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WUWM's Emily Files reports on education in southeastern Wisconsin.

Marquette University support program for students with autism celebrates first graduate

three people standing out
Courtesy Emily Raclaw
On Your Marq's first graduate, Matt Waterman (center) is pictured with On Your Marq Director Emily Raclaw (left) and coach Emma Gaffney.

A Marquette University support program for students with autism celebrated its first graduate this month.

On Your Marq was launched three years ago to help students on the autism spectrum navigate college, with social and academic coaching.

The program, which costs $3,000 per semester, aims to combat the higher college dropout and unemployment rates people with autism face.

Matt Waterman joined On Your Marq as a sophomore. He says his freshman year at Marquette was challenging academically and socially.

"I struggled just kind of interpersonally," he says. "Obviously, just being on the spectrum, it makes kind of being able to collaborate effectively and kind of make friends with my classmates a lot more difficult."

Waterman was diagnosed with autism the summer after his freshman year.

"I had always been pretty shy, and for the longest time I kind of just attributed it to social anxiety," he says.

After the diagnosis, Waterman's parents heard about On Your Marq, and he joined the brand new program his sophomore year in fall of 2019.

The program's director, Emily Raclaw, says a major emphasis of the program is helping students stay organized and plan ahead.

A group photo of On Your Marq students and coaches.
Courtesy Emily Raclaw
A group photo of On Your Marq students and coaches.

"They meet weekly with a graduate-level coach, and they help them ... figure out what needs to get done when," she says.

On Your Marq students also have a peer mentor to help with the social side of college. Raclaw says during the pandemic, the program added mental health support for the students.

Waterman says the grad coach and peer mentor were most helpful for him.

"I'm someone that is really productive when I have a concrete schedule I can follow on a daily and weekly basis," he says. "I was able to use a schedule managing tool where I was able to put in the class times I would have every day and then I would input my assignments every day. ... Just being able to check in with someone every week and making sure I'm taking care of everything I need to was really helpful to me."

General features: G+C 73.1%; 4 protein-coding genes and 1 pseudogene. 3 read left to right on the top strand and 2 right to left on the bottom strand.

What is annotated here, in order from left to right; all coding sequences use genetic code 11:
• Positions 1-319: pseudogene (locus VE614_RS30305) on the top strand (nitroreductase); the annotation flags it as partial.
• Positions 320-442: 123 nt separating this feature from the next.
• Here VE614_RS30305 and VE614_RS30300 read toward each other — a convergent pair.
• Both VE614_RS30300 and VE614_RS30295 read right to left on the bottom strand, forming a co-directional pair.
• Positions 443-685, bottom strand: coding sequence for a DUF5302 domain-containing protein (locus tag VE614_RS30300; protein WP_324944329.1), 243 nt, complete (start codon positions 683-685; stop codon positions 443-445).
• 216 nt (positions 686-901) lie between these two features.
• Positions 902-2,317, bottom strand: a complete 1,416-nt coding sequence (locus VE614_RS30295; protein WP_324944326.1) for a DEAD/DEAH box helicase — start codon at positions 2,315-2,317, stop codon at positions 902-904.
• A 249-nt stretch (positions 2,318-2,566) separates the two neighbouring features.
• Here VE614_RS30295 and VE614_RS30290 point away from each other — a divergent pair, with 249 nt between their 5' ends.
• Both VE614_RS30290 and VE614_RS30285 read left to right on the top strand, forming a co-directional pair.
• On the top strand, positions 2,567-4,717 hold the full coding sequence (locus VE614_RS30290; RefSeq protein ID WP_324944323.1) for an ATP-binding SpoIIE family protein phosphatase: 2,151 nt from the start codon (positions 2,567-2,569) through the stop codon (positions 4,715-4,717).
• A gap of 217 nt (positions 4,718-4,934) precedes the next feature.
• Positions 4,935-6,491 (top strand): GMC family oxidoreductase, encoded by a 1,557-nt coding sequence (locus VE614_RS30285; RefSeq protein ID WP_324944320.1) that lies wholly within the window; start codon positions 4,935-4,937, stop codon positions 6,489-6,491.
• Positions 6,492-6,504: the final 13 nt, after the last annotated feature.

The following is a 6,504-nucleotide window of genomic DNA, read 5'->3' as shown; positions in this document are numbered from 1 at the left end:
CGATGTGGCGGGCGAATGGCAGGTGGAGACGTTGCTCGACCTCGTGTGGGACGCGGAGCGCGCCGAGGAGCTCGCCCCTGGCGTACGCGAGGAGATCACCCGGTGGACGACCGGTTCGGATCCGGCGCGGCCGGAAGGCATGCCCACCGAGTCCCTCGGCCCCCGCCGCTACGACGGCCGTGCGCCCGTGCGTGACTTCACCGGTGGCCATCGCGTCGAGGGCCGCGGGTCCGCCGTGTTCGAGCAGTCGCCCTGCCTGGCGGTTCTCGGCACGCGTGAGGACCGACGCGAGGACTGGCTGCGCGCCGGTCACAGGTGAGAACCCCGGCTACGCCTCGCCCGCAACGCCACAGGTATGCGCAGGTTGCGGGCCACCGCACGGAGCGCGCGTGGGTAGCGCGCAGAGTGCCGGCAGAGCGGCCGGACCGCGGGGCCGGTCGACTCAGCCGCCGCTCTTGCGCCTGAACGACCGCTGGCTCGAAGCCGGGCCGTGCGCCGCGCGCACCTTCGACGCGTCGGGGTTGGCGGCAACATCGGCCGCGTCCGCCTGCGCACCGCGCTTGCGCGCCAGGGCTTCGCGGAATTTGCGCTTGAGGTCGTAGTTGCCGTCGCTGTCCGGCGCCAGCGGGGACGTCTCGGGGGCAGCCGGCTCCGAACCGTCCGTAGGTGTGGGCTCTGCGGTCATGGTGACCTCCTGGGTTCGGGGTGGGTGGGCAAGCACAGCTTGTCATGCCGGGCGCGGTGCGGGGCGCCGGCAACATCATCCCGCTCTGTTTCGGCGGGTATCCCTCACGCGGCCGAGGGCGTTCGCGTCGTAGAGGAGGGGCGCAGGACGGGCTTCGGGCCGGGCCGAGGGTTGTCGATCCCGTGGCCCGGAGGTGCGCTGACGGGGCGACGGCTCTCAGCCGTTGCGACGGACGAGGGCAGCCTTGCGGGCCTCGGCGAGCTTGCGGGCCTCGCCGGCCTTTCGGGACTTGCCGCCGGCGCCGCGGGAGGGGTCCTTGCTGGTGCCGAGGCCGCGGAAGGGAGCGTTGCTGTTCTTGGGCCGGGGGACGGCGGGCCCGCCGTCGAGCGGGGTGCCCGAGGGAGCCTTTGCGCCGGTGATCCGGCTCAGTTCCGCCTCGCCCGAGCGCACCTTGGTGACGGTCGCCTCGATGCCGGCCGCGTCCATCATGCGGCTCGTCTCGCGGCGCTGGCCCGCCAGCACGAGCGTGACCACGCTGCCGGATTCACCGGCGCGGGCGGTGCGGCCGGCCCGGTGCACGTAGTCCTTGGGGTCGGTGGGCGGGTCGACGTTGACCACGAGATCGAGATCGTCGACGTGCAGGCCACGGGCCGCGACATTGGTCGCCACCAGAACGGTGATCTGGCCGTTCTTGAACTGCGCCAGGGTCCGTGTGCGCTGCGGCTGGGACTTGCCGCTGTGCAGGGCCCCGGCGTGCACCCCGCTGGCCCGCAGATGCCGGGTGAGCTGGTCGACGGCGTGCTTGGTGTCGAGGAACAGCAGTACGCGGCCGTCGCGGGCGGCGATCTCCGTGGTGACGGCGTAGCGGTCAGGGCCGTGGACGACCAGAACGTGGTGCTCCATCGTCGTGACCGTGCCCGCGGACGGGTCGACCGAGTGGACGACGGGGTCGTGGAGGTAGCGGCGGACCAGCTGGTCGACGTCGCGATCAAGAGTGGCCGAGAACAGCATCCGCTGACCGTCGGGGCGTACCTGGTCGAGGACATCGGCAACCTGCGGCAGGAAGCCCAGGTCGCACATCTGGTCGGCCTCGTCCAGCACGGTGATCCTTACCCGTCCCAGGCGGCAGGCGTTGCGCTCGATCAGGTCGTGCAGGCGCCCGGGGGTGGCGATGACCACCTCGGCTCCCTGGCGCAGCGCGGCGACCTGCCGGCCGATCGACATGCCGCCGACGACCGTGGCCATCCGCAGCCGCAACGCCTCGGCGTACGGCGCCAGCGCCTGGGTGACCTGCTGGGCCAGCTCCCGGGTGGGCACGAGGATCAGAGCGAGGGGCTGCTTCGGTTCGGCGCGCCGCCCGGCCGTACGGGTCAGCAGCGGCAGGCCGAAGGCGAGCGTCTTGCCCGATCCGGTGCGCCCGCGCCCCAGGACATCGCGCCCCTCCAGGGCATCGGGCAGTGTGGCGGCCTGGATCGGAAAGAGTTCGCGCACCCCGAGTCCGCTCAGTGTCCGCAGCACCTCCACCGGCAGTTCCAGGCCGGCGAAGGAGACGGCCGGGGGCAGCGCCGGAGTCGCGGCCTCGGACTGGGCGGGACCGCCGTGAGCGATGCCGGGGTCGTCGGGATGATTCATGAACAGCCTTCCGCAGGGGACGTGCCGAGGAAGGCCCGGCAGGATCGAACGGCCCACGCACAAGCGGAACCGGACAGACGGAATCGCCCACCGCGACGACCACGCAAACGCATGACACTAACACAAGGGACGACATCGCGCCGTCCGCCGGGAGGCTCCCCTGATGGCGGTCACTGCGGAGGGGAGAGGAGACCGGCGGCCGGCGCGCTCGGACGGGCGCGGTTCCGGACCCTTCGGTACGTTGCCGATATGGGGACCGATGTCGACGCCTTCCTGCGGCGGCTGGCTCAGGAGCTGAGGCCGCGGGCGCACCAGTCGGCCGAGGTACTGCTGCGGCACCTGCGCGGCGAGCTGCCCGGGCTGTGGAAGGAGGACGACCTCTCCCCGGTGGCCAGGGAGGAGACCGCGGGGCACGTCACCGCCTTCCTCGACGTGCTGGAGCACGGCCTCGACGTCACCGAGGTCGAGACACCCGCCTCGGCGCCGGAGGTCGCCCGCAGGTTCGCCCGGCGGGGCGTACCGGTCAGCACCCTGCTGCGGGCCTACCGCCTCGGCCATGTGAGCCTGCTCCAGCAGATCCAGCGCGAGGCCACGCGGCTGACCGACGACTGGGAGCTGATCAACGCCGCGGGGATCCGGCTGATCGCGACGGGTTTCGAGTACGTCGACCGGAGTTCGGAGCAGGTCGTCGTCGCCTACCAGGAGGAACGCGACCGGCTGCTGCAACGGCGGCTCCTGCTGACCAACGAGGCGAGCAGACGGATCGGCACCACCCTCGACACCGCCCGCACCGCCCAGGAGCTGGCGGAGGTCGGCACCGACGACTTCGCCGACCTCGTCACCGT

Raclaw also encourages On Your Marq students to get job experience to improve their prospects after graduating.

"I'm really pushing each student to have at least one internship before they graduate because the employment rate for people on the spectrum is so low," she says. "And Matt [Waterman] is not one of those statistics."

Waterman, who studied supply chain management, says he was hired full-time at C.H. Robinson in Minnesota, his home state.

On Your Marq is growing as a program, from about 15 students this year to 30 in the upcoming school year. Raclaw says in the three years since the program's launch, more colleges have started support programs for students with autism.

"I'm very happy to see more popping up," Raclaw says. "As much as I love my program and I'm very proud of what we've built, I don't want students to feel like they have to choose whatever school because that's where the support is. I want the same dignity that any neurotypical student would have to choose whatever college they want."

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Emily is WUWM's education reporter and a news editor.
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